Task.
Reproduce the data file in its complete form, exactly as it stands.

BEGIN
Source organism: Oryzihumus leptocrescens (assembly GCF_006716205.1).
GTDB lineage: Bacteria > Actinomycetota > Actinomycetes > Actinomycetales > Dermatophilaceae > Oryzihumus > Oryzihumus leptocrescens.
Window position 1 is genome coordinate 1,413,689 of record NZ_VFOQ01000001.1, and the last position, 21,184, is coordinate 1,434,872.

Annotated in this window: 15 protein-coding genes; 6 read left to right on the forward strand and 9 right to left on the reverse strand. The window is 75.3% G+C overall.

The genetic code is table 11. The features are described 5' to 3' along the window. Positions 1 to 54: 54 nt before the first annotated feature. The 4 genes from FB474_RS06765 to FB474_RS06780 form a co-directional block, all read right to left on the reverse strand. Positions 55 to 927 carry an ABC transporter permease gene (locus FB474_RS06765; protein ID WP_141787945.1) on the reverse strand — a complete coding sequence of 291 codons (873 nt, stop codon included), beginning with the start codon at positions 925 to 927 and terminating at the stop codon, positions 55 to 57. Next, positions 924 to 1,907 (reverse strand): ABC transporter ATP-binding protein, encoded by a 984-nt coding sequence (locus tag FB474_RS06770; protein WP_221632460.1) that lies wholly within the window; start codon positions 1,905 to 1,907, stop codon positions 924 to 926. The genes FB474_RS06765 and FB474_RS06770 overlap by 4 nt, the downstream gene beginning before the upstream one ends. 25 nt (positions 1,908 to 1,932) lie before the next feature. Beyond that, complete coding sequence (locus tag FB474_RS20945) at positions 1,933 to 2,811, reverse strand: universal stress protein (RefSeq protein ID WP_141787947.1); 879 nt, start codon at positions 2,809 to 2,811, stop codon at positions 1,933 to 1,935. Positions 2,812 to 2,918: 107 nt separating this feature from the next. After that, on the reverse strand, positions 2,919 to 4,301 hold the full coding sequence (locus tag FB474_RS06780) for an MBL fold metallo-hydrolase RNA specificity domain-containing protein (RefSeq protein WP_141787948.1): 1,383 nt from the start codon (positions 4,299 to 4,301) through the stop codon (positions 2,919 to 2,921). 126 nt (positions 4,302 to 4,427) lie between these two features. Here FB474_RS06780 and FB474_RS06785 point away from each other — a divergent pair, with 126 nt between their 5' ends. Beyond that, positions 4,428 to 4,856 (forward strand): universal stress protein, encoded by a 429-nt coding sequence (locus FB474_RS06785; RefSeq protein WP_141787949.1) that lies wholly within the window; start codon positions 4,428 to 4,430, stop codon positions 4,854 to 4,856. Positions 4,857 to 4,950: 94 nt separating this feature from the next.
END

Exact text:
Source organism: Oryzihumus leptocrescens (assembly GCF_006716205.1).
GTDB lineage: Bacteria > Actinomycetota > Actinomycetes > Actinomycetales > Dermatophilaceae > Oryzihumus > Oryzihumus leptocrescens.
Window position 1 is genome coordinate 1,413,689 of record NZ_VFOQ01000001.1, and the last position, 21,184, is coordinate 1,434,872.

Annotated in this window: 15 protein-coding genes; 6 read left to right on the forward strand and 9 right to left on the reverse strand. The window is 75.3% G+C overall.

The genetic code is table 11. The features are described 5' to 3' along the window. Positions 1 to 54: 54 nt before the first annotated feature. The 4 genes from FB474_RS06765 to FB474_RS06780 form a co-directional block, all read right to left on the reverse strand. Positions 55 to 927 carry an ABC transporter permease gene (locus FB474_RS06765; protein ID WP_141787945.1) on the reverse strand — a complete coding sequence of 291 codons (873 nt, stop codon included), beginning with the start codon at positions 925 to 927 and terminating at the stop codon, positions 55 to 57. Next, positions 924 to 1,907 (reverse strand): ABC transporter ATP-binding protein, encoded by a 984-nt coding sequence (locus tag FB474_RS06770; protein WP_221632460.1) that lies wholly within the window; start codon positions 1,905 to 1,907, stop codon positions 924 to 926. The genes FB474_RS06765 and FB474_RS06770 overlap by 4 nt, the downstream gene beginning before the upstream one ends. 25 nt (positions 1,908 to 1,932) lie before the next feature. Beyond that, complete coding sequence (locus tag FB474_RS20945) at positions 1,933 to 2,811, reverse strand: universal stress protein (RefSeq protein ID WP_141787947.1); 879 nt, start codon at positions 2,809 to 2,811, stop codon at positions 1,933 to 1,935. Positions 2,812 to 2,918: 107 nt separating this feature from the next. After that, on the reverse strand, positions 2,919 to 4,301 hold the full coding sequence (locus tag FB474_RS06780) for an MBL fold metallo-hydrolase RNA specificity domain-containing protein (RefSeq protein WP_141787948.1): 1,383 nt from the start codon (positions 4,299 to 4,301) through the stop codon (positions 2,919 to 2,921). 126 nt (positions 4,302 to 4,427) lie between these two features. Here FB474_RS06780 and FB474_RS06785 point away from each other — a divergent pair, with 126 nt between their 5' ends. Beyond that, positions 4,428 to 4,856 (forward strand): universal stress protein, encoded by a 429-nt coding sequence (locus FB474_RS06785; RefSeq protein WP_141787949.1) that lies wholly within the window; start codon positions 4,428 to 4,430, stop codon positions 4,854 to 4,856. Positions 4,857 to 4,950: 94 nt separating this feature from the next.